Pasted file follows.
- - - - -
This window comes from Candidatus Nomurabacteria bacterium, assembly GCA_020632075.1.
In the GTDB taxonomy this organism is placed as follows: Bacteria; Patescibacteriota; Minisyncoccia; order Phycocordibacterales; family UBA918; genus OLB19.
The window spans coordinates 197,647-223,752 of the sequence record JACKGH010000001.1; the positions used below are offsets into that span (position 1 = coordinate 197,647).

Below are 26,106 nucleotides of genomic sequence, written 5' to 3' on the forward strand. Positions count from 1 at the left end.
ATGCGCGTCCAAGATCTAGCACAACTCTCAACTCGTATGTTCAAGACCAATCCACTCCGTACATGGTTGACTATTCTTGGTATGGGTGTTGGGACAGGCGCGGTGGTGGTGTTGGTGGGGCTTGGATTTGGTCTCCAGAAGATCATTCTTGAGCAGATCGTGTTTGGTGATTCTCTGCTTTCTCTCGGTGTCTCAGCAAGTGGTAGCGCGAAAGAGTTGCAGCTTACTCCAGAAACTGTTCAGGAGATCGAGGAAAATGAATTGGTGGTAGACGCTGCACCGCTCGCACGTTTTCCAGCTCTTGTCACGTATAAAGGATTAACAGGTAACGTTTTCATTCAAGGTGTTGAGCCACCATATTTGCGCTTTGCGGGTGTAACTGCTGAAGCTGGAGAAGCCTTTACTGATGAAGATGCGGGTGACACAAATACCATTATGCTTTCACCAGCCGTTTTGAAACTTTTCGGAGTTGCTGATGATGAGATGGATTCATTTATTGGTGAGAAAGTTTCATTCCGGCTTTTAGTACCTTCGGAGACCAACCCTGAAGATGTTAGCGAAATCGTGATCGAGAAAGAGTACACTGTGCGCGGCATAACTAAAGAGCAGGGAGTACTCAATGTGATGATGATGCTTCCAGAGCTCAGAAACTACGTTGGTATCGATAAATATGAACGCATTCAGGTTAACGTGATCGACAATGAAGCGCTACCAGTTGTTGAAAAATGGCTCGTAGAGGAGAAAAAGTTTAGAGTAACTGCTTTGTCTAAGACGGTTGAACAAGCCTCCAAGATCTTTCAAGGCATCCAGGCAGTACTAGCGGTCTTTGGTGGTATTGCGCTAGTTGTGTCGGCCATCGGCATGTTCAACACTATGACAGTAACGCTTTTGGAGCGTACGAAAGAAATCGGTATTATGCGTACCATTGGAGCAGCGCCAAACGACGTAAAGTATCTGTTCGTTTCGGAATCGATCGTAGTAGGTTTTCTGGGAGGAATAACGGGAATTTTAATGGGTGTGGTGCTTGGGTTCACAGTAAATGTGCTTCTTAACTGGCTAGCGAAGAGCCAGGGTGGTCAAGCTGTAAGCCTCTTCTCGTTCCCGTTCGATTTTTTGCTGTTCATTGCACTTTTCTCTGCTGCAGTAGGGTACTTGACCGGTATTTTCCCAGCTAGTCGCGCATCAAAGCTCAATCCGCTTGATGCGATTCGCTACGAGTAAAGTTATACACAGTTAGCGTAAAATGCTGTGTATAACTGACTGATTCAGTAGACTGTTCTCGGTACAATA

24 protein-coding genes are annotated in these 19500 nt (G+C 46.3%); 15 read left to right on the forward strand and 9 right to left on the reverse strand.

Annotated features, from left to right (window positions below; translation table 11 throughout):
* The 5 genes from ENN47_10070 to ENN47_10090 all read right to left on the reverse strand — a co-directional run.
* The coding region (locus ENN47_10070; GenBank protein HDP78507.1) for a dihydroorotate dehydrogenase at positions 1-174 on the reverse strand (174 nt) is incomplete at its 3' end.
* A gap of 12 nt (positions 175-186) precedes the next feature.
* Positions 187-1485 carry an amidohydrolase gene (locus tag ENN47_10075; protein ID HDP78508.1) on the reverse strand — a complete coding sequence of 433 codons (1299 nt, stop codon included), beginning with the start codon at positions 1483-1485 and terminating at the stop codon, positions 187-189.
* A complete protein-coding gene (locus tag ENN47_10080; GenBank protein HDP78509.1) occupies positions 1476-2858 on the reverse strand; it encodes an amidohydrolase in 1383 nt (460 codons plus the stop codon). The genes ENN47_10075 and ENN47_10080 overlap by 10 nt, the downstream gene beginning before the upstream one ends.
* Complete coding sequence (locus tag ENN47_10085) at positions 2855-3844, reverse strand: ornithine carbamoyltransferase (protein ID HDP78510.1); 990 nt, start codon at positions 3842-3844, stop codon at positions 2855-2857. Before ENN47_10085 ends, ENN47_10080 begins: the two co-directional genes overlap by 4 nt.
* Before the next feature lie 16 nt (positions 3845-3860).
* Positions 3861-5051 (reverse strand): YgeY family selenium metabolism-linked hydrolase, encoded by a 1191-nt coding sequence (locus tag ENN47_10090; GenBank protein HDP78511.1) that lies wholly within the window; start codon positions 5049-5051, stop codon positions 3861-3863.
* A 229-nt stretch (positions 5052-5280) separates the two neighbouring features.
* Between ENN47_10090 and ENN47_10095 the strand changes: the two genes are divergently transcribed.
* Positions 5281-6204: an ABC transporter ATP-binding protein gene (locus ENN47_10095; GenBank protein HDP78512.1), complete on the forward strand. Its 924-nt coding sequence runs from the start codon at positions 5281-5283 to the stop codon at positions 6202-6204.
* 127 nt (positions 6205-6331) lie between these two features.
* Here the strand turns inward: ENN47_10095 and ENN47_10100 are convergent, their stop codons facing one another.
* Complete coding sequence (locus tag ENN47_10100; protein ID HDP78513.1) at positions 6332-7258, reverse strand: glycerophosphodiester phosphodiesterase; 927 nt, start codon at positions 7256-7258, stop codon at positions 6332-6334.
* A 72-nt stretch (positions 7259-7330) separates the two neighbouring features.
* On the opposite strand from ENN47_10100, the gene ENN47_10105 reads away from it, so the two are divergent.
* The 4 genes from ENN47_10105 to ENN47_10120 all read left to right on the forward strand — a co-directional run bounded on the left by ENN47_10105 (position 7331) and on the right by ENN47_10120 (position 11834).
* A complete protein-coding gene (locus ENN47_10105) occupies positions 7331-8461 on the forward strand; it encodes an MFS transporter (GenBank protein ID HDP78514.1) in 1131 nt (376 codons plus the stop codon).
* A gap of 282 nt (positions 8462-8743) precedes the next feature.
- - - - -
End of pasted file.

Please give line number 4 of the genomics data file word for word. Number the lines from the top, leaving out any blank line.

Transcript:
Below are 26,106 nucleotides of genomic sequence, written 5' to 3' on the forward strand. Positions count from 1 at the left end.